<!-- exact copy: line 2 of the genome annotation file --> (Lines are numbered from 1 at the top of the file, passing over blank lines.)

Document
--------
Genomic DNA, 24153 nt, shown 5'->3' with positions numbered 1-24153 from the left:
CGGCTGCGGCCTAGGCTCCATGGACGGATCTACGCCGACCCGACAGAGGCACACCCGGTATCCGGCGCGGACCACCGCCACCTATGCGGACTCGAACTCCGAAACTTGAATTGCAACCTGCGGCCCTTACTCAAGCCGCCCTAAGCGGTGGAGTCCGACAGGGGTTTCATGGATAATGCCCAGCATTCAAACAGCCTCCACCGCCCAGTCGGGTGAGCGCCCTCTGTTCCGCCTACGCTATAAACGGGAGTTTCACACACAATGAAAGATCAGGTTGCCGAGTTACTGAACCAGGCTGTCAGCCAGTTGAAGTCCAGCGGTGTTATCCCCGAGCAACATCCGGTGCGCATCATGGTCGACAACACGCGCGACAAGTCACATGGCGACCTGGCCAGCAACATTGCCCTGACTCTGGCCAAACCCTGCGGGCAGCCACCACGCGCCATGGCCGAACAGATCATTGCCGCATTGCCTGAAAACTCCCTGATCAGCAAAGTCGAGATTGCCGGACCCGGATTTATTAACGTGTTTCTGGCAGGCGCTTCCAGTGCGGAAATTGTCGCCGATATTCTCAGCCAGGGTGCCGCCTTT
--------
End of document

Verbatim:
CGGCTGCGGCCTAGGCTCCATGGACGGATCTACGCCGACCCGACAGAGGCACACCCGGTATCCGGCGCGGACCACCGCCACCTATGCGGACTCGAACTCCGAAACTTGAATTGCAACCTGCGGCCCTTACTCAAGCCGCCCTAAGCGGTGGAGTCCGACAGGGGTTTCATGGATAATGCCCAGCATTCAAACAGCCTCCACCGCCCAGTCGGGTGAGCGCCCTCTGTTCCGCCTACGCTATAAACGGGAGTTTCACACACAATGAAAGATCAGGTTGCCGAGTTACTGAACCAGGCTGTCAGCCAGTTGAAGTCCAGCGGTGTTATCCCCGAGCAACATCCGGTGCGCATCATGGTCGACAACACGCGCGACAAGTCACATGGCGACCTGGCCAGCAACATTGCCCTGACTCTGGCCAAACCCTGCGGGCAGCCACCACGCGCCATGGCCGAACAGATCATTGCCGCATTGCCTGAAAACTCCCTGATCAGCAAAGTCGAGATTGCCGGACCCGGATTTATTAACGTGTTTCTGGCAGGCGCTTCCAGTGCGGAAATTGTCGCCGATATTCTCAGCCAGGGTGCCGCCTTT